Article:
Anyway, the Eurotaxi company, which was almost the main criminal organization in the documentary, has been insolvent since mid-2011. Additionally, its directors and owners in the commercial register are completely different people from Pavel Jelínek, whom Connor Woodman interviewed on camera.
However, the fact that the Eurotaxi company is insolvent does not change the situation that in Prague, there are still many dishonest taxi drivers, as evidenced by numerous complaints by foreign tourists. There are still reports about taxi companies charging 99 CZK per km hanging around tourist spots.
Prague is not as popular anymore as a destination for sex tourism. It once was after the Velvet Revolution when significant numbers of visitors were looking for cheap beer and sex pleasures rather than architectural sights. But the city is still today a favourite place for small stag and bachelor parties and other celebrations. The aim of this group of visitors is also visiting brothels and strip bars, where customers are often robbed, or at best, they leave surprised that the beer here costs a few hundred crowns. And as in any other metropolis, fake or real drug dealers are there wherever there is demand, which also includes this city of sin. Stalls that sold sausages on Wenceslas Square were robbing tourists intentionally, especially the Russian-speaking workers from Ukraine. Perhaps that was why most of them were removed from the city tourist areas.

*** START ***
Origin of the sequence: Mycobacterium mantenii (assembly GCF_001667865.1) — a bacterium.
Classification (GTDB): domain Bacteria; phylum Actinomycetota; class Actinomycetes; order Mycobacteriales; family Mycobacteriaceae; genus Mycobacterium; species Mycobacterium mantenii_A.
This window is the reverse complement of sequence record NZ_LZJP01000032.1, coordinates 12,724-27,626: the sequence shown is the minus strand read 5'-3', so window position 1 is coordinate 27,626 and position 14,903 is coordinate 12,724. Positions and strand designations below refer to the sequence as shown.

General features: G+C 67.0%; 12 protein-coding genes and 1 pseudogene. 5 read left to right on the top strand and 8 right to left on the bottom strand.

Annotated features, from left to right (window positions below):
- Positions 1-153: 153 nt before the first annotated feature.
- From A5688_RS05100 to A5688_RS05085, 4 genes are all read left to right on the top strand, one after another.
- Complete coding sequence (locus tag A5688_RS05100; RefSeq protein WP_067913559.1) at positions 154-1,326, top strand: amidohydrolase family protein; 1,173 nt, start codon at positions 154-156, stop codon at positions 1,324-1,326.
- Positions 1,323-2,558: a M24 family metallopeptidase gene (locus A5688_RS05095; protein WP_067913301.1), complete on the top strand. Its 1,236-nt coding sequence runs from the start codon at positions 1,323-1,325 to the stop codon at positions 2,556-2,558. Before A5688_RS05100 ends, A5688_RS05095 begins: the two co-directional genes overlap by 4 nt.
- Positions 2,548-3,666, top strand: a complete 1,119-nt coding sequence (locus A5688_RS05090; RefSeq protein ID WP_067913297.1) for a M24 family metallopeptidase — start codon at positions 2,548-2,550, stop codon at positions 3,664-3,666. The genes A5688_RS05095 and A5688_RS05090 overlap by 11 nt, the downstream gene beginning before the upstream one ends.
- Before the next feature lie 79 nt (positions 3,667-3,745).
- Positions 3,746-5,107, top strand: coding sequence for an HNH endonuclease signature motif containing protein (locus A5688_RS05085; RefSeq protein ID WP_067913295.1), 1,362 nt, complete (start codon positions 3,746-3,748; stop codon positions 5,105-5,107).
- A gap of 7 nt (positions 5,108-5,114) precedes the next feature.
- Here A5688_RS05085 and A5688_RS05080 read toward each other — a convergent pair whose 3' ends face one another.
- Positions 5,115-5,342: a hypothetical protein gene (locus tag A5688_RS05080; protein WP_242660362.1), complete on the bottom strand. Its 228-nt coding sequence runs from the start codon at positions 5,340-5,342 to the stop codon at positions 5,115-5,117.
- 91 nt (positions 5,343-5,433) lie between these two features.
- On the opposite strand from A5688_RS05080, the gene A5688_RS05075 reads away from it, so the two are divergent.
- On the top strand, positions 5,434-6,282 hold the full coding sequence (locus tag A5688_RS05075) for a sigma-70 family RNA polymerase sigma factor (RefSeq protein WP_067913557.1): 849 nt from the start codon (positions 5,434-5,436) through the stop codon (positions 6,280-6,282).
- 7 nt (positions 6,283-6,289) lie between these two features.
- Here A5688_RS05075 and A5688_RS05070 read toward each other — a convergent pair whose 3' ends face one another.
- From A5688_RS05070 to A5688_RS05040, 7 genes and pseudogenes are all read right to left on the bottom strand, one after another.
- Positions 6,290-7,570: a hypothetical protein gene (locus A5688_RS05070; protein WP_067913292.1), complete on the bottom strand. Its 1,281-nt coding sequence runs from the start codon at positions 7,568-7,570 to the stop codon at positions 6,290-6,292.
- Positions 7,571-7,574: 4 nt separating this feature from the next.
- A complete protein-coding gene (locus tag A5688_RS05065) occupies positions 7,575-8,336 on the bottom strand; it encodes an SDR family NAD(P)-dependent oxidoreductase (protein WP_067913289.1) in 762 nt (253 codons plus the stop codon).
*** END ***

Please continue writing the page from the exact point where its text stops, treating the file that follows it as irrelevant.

The Municipality of the capital city, Prague, tried to contact Mr Woodman to provide an explanation. But the editor didn’t give a damn and said he was travelling all over the world and had no time. So the Municipality asked for cooperation from Interpol. “However, now it is rather a matter of civil dispute, and it depends on the Municipality to legally defend … Prague’s reputation,” Rösslerová said. It is quite understandable that the Municipality of the capital city Prague will fight for its reputation; however, to call on Interpol to force the editor to explain why he describes Prague as a corrupt city bit exaggerated.
City management now began to deal with the scandal more intensively. “First, I need to get acquainted with the matter in detail, but certainly we should consider legal action because the reputation of the capital city was significantly damaged,” Lukáš Manhart, a councillor for legislation, said.
However, city management should instead create measures in order not to repeat these fake scenes that portray the situation of Prague and not to concentrate the struggle against information that defames Prague, but is partly right – as a warning to some visitors.
Undercover journalist puts the spotlight on Prague’s taxi scams. When we watched this program, I figured it was an easy try to find out who is actually right. So I said, let’s take our camera and let’s do exactly the same situations that he showed. We did it and we ended up even worse than Conor Woodman did. read more